Sometimes patent wars end, not with a bang but a whimper.
That’s the case with the long-running dispute over Google’s VP8 codec, which was settled today after two years of legal machinations.
Back in 2010 and early 2011, there was a brief flurry of claims and counterclaims by the players in the dispute. In January 2011, Google Product Manager Mike Jazayeri announced that support for the widely used H.264 codec would be dropped from Google Chrome. Instead, the company promoted the open-source VP8 and Theora (VP3) codecs, which it had acquired with the purchase of On2 Technologies in 2010, as an open, patent-free alternative to the widely used AVC/H.264 high-definition video playback standard.
That inspired some not-so-veiled threats from MPEG LA, the group that manages the licensing of H.264-related patents.One month later, MPEG LA announced that it was forming a patent pool and gathering claims from companies that believe they have patents essential to the VP8 codec.
MPEG LA’s position was articulated by its CEO, Larry Horn, who was looking directly at Google when he said:
[N]o one in the market should be under the misimpression that other codecs such as Theora are patent-free. Virtually all codecs are based on patented technology, and many of the essential patents may be the same as those that are essential to AVC/H.264.
Today both parties announced that the dispute has been settled. A press release on MPEG LA’s website has the sketchy details:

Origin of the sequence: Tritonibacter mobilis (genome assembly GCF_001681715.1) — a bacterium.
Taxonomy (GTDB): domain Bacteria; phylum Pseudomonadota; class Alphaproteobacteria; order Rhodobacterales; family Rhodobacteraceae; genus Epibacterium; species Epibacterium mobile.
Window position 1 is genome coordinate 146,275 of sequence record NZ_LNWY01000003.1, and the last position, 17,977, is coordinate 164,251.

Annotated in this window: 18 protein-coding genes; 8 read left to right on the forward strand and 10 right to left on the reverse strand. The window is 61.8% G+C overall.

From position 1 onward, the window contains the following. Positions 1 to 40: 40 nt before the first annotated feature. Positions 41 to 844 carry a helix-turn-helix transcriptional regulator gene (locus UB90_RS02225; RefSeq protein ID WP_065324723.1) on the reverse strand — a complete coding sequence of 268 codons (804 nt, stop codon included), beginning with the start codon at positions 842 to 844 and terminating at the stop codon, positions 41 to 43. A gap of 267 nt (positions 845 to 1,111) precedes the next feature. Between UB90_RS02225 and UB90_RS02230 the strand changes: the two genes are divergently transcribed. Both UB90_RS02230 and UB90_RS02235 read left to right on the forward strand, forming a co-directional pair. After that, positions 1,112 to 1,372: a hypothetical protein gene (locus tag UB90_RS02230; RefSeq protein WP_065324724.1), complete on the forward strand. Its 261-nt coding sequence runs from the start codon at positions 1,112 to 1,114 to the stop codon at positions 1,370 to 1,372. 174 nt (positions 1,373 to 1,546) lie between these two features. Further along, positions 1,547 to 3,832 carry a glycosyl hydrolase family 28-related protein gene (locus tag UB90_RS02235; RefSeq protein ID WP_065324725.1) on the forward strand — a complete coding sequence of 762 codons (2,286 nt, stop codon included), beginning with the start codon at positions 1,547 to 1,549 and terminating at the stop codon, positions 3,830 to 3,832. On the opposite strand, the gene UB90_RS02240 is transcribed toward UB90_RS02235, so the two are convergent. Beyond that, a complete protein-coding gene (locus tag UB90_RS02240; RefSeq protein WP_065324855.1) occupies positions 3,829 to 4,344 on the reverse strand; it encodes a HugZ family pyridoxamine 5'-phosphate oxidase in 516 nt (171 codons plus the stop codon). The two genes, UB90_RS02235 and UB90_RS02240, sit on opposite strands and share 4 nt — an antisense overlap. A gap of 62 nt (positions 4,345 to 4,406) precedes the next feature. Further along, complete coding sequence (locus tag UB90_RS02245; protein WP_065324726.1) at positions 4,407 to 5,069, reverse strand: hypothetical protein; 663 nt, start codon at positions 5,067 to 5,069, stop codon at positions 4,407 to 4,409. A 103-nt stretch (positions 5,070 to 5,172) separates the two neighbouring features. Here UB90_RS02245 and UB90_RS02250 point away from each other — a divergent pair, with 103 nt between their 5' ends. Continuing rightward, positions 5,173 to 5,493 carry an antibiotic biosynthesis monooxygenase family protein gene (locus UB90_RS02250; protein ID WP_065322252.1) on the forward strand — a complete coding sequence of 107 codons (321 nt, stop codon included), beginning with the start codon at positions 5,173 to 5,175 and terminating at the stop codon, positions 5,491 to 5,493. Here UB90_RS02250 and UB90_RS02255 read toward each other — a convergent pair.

Google Inc. and MPEG LA, LLC announced today that they have entered into agreements granting Google a license to techniques that may be essential to VP8 and earlier-generation VPx video compression technologies under patents owned by 11 patent holders. The agreements also grant Google the right to sublicense those techniques to any user of VP8, whether the VP8 implementation is by Google or another entity. It further provides for sublicensing those VP8 techniques in one next-generation VPx video codec. As a result of the agreements, MPEG LA will discontinue its effort to form a VP8 patent pool.
“This is a significant milestone in Google’s efforts to establish VP8 as a widely-deployed web video format,” said Allen Lo, Google’s deputy general counsel for patents. “We appreciate MPEG LA’s cooperation in making this happen.”
“We are pleased for the opportunity to facilitate agreements with Google to make VP8 widely available to users,” said MPEG LA President and CEO Larry Horn.
Although neither party is commenting, it’s logical to assume that Google is making some sort of payment in exchange for the license it’s receiving from the patent holders. When it said no to H.264, Google cited money as a key reason:
Our choice was to make a decision today and invest in open technology to move the platform forward, or to accept the status quo of a fragmented platform where the pace of innovation may be clouded by the interests of those collecting royalties.
The real question now is how Google will make use of VP8, now that the legal cloud has been lifted. A Google spokesperson declined to comment on the company's immediate plans, but independent patent attorney Rob Glidden, who specializes in this technology, notes that Google has proposed VP8 to the IETF as a standard for real-time communication in Web browsers.
In a post to the RTC Web working group, Google's Serge Lachapelle notes that today's agreement is "not an acknowledgment" that VP8 infringes on any of the patents claimed by MPEG LA. Rather, he says, this deal removes the legal cloud that was holding some third parties back: "The purpose of this agreement is meant to provide further and stronger reassurance to implementors of VP8."
Lachapelle notes that Google submitted VP8 for consideration as an MPEG standard in January of this year and has "[i]nvested a significant amount of time and resources into reaching an agreement with the MPEG LA, to provide further reassurances."